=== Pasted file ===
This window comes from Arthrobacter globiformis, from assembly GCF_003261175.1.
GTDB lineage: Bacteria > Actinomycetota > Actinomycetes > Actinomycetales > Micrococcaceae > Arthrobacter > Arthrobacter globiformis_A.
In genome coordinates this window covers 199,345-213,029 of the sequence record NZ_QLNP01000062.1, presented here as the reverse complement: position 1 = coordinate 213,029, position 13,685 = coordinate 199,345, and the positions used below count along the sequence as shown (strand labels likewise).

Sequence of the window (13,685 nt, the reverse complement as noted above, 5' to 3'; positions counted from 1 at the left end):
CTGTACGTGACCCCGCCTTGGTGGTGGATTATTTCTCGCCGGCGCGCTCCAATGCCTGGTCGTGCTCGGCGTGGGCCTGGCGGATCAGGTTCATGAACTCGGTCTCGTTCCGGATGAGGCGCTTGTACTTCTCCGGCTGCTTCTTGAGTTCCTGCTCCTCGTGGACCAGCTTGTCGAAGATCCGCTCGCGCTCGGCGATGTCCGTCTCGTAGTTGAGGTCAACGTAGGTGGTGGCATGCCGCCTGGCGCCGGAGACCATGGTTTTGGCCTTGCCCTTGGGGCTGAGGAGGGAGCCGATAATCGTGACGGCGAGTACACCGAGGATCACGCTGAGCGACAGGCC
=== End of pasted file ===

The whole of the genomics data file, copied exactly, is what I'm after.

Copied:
This window comes from Arthrobacter globiformis, from assembly GCF_003261175.1.
GTDB lineage: Bacteria > Actinomycetota > Actinomycetes > Actinomycetales > Micrococcaceae > Arthrobacter > Arthrobacter globiformis_A.
In genome coordinates this window covers 199,345-213,029 of the sequence record NZ_QLNP01000062.1, presented here as the reverse complement: position 1 = coordinate 213,029, position 13,685 = coordinate 199,345, and the positions used below count along the sequence as shown (strand labels likewise).

Sequence of the window (13,685 nt, the reverse complement as noted above, 5' to 3'; positions counted from 1 at the left end):
CTGTACGTGACCCCGCCTTGGTGGTGGATTATTTCTCGCCGGCGCGCTCCAATGCCTGGTCGTGCTCGGCGTGGGCCTGGCGGATCAGGTTCATGAACTCGGTCTCGTTCCGGATGAGGCGCTTGTACTTCTCCGGCTGCTTCTTGAGTTCCTGCTCCTCGTGGACCAGCTTGTCGAAGATCCGCTCGCGCTCGGCGATGTCCGTCTCGTAGTTGAGGTCAACGTAGGTGGTGGCATGCCGCCTGGCGCCGGAGACCATGGTTTTGGCCTTGCCCTTGGGGCTGAGGAGGGAGCCGATAATCGTGACGGCGAGTACACCGAGGATCACGCTGAGCGACAGGCC